flying high

The Ultimate Celebrity Perk? Climate Disaster.

Photo-Illustration: by The Cut; Photos: Getty Images

Were you recently shocked to learn that private aircrafts are not a sustainable form of travel? Were you surprised to find out that they are, in fact, less green than flying by commercial plane? Did the news leave you aghast and breathless, wondering, “How can celebrities, champions of sustainable fashion and paper straws, also justify the use of their beloved private jets”? Yeah, me neither.

You can thank/blame Twitter account @CelebJets for bringing to light just how often celebrities are traveling via private plane. The account, run by 19-year-old college student Jack Sweeney, pulls data from public sites like ADS-B Exchange and posts automated tweets detailing flight information for celebrity-owned private jets, including how long the flight was, how much jet fuel was used, and the tonnage of carbon dioxide emitted. (Sweeney has a separate account just for tracking Elon Musk’s private jet. Musk, the current richest person in the world, reportedly offered Sweeney a whole entire $5,000 to stop tweeting about his flights; Sweeney turned down the money.)

While celebrities taking private jets is nothing new, it is surprising to see how frequently their flights appear to be less than 30 minutes long. Since the beginning of August, at least a dozen flights tracked by @CelebJets clock in around 30 minutes or less. I can’t remember a single flight I’ve been on where we didn’t wait on the tarmac at least 30 minutes before eventually taking off.

This matters because just one percent of the global population is responsible for 50 percent of aviation emissions worldwide, as noted by a 2021 report from the EU’s Transportation and Environment organization. According to that same report, private jets are anywhere between five and 14 times “more polluting” than commercial planes, as measured per passenger. Celebrities, they are not just like us.

While @CelebJets isn’t tracking every private jet owned by a celebrity as not all that information is publicly available, it does provide a sort of microcosm of air travel as a whole, showing just how frequently a small population of the Über-rich are taking Über-short flights on their private jets. Floyd Mayweather’s jet, for example, has averaged 25 flights a month this year, nearly a flight a day. The average flight journey of Travis Scott’s private jet is a meager 7.31 miles. The shortest flight recorded for Oprah’s jet this year is … 14 minutes. 14! (Although some have disputed the exact calculations put forward by Yard, a sustainability minded marketing agency that provides some of this analysis.)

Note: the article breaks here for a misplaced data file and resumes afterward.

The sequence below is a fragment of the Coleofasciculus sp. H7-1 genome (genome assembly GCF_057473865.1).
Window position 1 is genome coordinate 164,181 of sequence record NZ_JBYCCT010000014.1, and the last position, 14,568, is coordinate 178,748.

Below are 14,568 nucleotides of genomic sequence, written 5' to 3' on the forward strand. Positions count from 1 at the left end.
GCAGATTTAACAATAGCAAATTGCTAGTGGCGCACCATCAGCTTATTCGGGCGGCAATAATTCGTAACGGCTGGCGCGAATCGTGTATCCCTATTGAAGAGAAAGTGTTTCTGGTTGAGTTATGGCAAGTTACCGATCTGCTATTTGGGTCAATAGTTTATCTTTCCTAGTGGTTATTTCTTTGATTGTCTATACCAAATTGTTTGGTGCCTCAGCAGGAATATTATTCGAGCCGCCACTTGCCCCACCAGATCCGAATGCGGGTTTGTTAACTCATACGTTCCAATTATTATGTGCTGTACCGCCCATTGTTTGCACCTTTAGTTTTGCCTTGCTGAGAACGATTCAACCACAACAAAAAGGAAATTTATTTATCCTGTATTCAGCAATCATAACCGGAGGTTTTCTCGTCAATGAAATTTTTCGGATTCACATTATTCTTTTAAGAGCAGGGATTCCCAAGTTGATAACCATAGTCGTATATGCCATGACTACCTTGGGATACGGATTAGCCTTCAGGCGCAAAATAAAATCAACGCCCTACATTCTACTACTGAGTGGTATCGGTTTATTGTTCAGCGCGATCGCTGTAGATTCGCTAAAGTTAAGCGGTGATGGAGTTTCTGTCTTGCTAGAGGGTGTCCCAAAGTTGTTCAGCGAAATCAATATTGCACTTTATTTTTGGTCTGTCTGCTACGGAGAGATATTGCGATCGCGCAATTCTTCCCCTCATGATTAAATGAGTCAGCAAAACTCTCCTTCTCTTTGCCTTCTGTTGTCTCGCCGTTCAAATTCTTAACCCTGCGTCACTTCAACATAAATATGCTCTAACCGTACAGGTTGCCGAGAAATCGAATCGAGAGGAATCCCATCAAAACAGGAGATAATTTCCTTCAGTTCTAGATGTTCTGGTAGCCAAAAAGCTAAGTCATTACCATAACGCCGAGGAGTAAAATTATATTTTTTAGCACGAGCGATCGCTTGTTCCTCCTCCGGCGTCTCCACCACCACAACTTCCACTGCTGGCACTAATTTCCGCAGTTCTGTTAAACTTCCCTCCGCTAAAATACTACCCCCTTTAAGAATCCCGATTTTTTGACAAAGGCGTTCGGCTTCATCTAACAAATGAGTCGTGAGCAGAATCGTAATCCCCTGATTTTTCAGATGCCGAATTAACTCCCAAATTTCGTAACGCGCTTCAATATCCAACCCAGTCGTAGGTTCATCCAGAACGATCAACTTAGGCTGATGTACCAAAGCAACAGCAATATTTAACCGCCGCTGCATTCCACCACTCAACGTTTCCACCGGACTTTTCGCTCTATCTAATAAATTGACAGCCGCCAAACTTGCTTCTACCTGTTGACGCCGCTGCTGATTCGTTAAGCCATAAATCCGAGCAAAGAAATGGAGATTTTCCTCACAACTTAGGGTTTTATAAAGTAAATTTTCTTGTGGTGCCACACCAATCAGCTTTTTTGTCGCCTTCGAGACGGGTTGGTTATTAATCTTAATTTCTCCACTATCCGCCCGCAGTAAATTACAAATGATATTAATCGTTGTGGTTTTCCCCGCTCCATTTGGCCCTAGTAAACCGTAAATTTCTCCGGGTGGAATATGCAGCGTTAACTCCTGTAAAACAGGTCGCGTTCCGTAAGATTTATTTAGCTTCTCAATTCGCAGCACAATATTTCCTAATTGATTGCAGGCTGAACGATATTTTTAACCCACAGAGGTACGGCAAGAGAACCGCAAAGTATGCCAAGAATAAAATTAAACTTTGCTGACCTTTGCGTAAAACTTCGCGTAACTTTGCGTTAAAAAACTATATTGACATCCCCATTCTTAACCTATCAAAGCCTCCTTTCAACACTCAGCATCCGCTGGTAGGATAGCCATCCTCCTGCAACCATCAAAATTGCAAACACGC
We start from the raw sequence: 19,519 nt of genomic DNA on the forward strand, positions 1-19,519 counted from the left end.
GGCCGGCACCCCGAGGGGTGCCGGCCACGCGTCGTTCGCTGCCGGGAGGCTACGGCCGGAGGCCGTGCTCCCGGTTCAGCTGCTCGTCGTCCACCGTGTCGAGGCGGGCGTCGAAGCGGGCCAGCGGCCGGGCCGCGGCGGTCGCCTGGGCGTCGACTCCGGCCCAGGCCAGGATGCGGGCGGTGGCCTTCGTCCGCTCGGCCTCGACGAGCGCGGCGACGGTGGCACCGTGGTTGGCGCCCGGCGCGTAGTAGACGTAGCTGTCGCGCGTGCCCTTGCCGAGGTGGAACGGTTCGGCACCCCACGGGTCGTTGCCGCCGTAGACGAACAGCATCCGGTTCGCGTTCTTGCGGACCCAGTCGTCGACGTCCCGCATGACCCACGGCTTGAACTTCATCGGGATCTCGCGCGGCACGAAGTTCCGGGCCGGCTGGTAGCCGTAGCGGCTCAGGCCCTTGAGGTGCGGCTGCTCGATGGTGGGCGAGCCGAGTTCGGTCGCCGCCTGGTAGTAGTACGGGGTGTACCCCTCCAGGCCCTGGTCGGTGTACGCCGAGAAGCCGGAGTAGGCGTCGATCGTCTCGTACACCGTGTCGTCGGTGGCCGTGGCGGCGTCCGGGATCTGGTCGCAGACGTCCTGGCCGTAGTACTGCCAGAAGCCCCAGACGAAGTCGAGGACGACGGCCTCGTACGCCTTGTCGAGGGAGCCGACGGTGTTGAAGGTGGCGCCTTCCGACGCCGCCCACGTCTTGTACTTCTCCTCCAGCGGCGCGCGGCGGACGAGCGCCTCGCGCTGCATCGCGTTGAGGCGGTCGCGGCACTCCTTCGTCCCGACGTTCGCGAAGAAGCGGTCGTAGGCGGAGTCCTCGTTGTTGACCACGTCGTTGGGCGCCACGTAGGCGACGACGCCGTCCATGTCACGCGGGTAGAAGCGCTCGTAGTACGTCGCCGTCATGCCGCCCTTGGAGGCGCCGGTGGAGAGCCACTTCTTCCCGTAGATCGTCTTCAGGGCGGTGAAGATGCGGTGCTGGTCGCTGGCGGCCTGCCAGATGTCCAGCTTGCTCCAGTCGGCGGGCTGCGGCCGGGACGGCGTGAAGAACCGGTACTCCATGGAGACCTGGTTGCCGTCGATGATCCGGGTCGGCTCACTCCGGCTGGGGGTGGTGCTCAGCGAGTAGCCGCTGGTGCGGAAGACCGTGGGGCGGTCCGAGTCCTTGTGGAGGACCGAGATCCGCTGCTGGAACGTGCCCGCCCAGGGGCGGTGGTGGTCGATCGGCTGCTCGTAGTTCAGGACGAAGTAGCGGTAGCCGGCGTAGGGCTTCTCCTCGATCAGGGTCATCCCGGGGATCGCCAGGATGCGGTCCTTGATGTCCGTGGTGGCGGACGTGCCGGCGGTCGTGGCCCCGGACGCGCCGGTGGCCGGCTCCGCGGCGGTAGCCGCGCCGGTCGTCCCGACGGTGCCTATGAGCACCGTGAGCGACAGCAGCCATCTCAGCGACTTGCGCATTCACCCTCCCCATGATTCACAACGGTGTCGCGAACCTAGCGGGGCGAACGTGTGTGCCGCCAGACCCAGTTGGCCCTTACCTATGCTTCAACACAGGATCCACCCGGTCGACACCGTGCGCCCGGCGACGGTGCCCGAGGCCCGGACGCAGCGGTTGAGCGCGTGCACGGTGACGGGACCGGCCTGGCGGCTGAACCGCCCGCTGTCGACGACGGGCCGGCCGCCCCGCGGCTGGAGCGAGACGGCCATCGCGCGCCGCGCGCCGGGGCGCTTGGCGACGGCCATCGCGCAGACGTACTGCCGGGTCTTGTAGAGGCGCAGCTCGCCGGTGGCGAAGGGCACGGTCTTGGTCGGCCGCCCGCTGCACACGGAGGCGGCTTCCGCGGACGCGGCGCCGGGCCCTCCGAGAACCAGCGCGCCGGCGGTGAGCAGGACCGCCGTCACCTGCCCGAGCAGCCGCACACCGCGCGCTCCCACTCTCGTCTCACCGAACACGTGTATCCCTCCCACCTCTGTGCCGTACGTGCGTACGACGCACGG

You may have heard that Kylie Jenner’s jet recently took a flight that lasted a whopping 17 minutes. (An earlier tweet incorrectly estimated the flight lasted three minutes. Please, give the “self-made billionaire” some credit.) A couple days after that flight, she posted the now-notorious “you wanna take my private jet or yours?” photo with Travis Scott on Instagram. (Apropos of everything, Kourtney Kardashian and Travis Barker were recently seen flying commercial.) Amid the news of obscenely brief celebrity plane rides, Drake defended a reported 18-minute flight, saying, “This is just them moving planes to whatever airport they are being stored at for anyone who was interested in the logistics … nobody takes the flight.” Doesn’t that somehow make it … worse? Taylor Swift’s camp gave a similar response after she was named one of the worst celebrity offenders of private-jet CO2 emissions: “Taylor’s jet is loaned out regularly to other individuals,” a spokesperson for Swift told TMZ. “To attribute most or all of these trips to her is blatantly incorrect.” In 2022, both Swift’s and Mayweather’s private jets have emitted over 1,000 times more CO2 than the average person does in an entire year. Also, it’s only August.

But, again — credit where credit is due! — Taylor Swift, who appears to own at least two private jets, a F900 and a Falcon 7X, may not have been onboard for all or even most of those recorded flights. Do takeoffs and landings of a private jet account for much of its fuel usage, regardless of how many people are onboard? Sure, but as we all know, the thing about climate change is that it only happens if a celebrity is around to witness it.

With each new climate report being more hellish than the last, finding simple, everyday ways to be more sustainable is as crucial than ever. Did you know that doing the dishes in a dishwasher uses less water than washing dishes by hand? Or that, on average, private aircrafts emit more greenhouse gases each year than the entire country of Denmark? We each must do our part, whether that be being more conscientious about our water usage or not taking a 12-mile flight from Newark to Teterboro, New Jersey.

To that end, here’s an easy thing celebrities can do to travel by private jet and reduce their carbon emissions:

-   Don’t :)

There should be as many barriers in place as possible to deter private-jet travel. As a sign of solidarity, celebs should have to stand beside us in the TSA lines. Make them endure the chaos of Southwest’s open seating. Let them see if they can resist the temptation of an Auntie Anne’s airport pretzel. If they’re worried about privacy, I have a solution for that as well: Wear a disguise. They’re reusable, fun, probably good for method acting, and fulfill every person’s dream of feeling like a spy. If you can afford more than one private jet, you can afford hyperrealistic prosthetics.

They could also try being less famous, and less rich, which I’ve found is an easy way to reduce personal carbon emissions.

The Ultimate Celebrity Perk? Climate Disaster.